Pool of resources
Science teachers arrived in Liverpool for the Association for Science Education's annual conference this month with renewed vigour. Perhaps it was the sea air or the friendly Scouse welcome - either way the Merseyside campus had a definite buzz, and the publishers exhibiting in the crypt of the huge cathedral must have enjoyed the three-day meeting.
With a firmly entrenched national curriculum and an equally entrenched use of the word "deliver" as the modern metaphor for teaching, teachers and publishers deserve praise for their continuing ability to enthuse about resources.
Although 10 years of the national curriculum have stifled some creativity and left little room for deviation or extended reading, there remains a remarkable diversity among published materials - schemes, textbooks and now multimedia.
At primary level, Ginn has completed Star Science, with guidance for the non-specialist. Oxford University Press has some excellent reading material for science, and Longman's Science Connections and Stanley Thornes's Primary Science were also on show.
Teachers of key stage 3 enjoy a wide choice of materials, including Heinemann's Science Now!, Cambridge's Core Science, Hodder amp; Stoughton's Science Scene(with useful new support packs), Stanley Thornes's Spotlight Science, Nelson's Go for Science! and Collins's Science Connections.
Key stage 4 teachers have an even wider range, to choose from, with some books written for separate sciences and others for the dual or single awards. Post-16 students have a choice of texts, some for A-level, with a smaller number (mostly from Heinemann) for GNVQ.
At A-level, well-written texts from Cambridge, Nelson and Collins cater for modular and separate sciences.
An exhibition accompanying the excellent Science Teacher Festival, launched to celebrate 100 years of science teacher associations, showed how the use of text and image in published resources has been transformed. Any teacher who last attended an ASE meeting in the 1970s would be astounded by the changes.
In the Sixties it was discovery learning and Nuffield Science; in the Seventies it was the process movement and Warwick Science. The constructivist approach, which starts with pupils' own understanding, influenced today's Oxford Science Programme, while anti-sexism and anti-racism campaigns have had a widespread impact.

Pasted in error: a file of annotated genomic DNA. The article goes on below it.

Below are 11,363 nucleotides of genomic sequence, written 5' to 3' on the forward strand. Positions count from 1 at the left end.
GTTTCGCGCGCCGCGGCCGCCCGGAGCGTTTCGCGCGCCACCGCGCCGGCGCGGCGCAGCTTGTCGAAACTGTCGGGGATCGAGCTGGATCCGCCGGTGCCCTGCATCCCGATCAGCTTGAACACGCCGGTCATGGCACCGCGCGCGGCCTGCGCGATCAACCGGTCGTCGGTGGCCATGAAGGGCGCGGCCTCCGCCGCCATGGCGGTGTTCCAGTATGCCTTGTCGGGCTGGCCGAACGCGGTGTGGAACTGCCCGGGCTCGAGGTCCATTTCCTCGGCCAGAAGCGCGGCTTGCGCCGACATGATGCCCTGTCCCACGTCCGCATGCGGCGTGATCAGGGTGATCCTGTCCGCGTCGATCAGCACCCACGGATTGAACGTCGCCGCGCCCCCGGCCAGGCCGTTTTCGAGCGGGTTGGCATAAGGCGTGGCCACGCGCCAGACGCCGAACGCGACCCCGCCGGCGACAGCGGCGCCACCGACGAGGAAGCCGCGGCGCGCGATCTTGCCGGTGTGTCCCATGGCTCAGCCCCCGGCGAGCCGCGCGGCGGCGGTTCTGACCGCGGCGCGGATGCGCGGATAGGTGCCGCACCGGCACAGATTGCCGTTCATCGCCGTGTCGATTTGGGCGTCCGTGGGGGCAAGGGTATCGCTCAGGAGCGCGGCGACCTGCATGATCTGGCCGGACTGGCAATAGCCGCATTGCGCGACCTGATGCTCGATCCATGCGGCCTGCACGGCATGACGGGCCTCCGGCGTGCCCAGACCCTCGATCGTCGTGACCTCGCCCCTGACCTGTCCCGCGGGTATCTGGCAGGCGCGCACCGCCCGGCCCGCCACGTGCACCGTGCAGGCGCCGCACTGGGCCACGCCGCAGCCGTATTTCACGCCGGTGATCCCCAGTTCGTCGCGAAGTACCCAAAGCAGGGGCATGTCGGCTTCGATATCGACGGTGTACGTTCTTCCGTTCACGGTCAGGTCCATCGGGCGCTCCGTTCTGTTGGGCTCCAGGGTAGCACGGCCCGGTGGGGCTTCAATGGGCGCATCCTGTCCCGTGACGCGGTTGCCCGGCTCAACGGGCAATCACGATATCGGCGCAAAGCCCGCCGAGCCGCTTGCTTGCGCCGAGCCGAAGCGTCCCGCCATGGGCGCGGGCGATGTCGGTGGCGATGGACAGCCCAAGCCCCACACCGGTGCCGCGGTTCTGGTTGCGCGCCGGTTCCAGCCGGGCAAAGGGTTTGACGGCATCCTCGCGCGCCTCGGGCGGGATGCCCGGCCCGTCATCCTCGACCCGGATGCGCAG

The drive for increasingly accessible text, based on a host of crude readability formulae, together with the growing use of colour illustrations, the reduced number of words per page, the double-page spread, and the increased size and variety of typefaces have all helped revolutionise the science textbook.
While many of these changes are welcome, perhaps it is time to look critically at textbooks that are little more than comic strips, where over-reliance on illustrations is as confusing as the text-laden publications of the past and where the lack of double-page spreads limits opportunities for sustained reading.
According to one major publisher at this year's meeting, editors now tell authors to write no more than 200 words for each side of a double-page spread. How will this prepare pupils to be critical and reflective readers of science in newspapers, magazines or journals?
Another trend, much in evidence in Liverpool, is the blurring of boundaries between publishers and resources.
Channel 4, for example, produces valuable books and study guides to go with excellent programmes such as Scientific Eye. It has also done its homework on Internet links - Channel 4's own Web site and printed material will give teachers and pupils Internet addresses they can follow up for extension or project work.
Similarly, the main CD-Rom producers for science - BTL, Anglia Multimedia and New Media - all produce useful printed material to go with their CD-Roms. All three companies have interesting new titles - BTL has Core Chemistry, New Media has Electrochemistry and Anglia is offering Cell City for key stages 3 and 4.
Stanley Thornes has several CD-Roms that link with its books (most notably for biology at A-level), while Routledge now publishes a CD-Rom on electricity and magnetism for the primary phase.
Given this wealth and diversity of material, how do we choose the "right" textbook or scheme. Basic criteria include the appropriate language level, scientific accuracy and curriculum fit. After that, it depends on the needs of the teacher and school.
Textbooks, after all, have many uses - as guidance for practical work, "lesson fillers", sources of homework, bald statements of "the facts", cover for absent teachers, a crutch for the non-specialist, revision guides and, just occasionally, as a source for an extended reading activity in a science lesson.
After my son's first day at comprehensive school, he came home and told me excitedly his science class had been using lots of my science textbooks.What for, I asked? He said six of them were used to prop up a wooden ramp so the pupils could run trolleys down it - horses for courses.
Jerry Wellington is a reader in science education at the University of Sheffield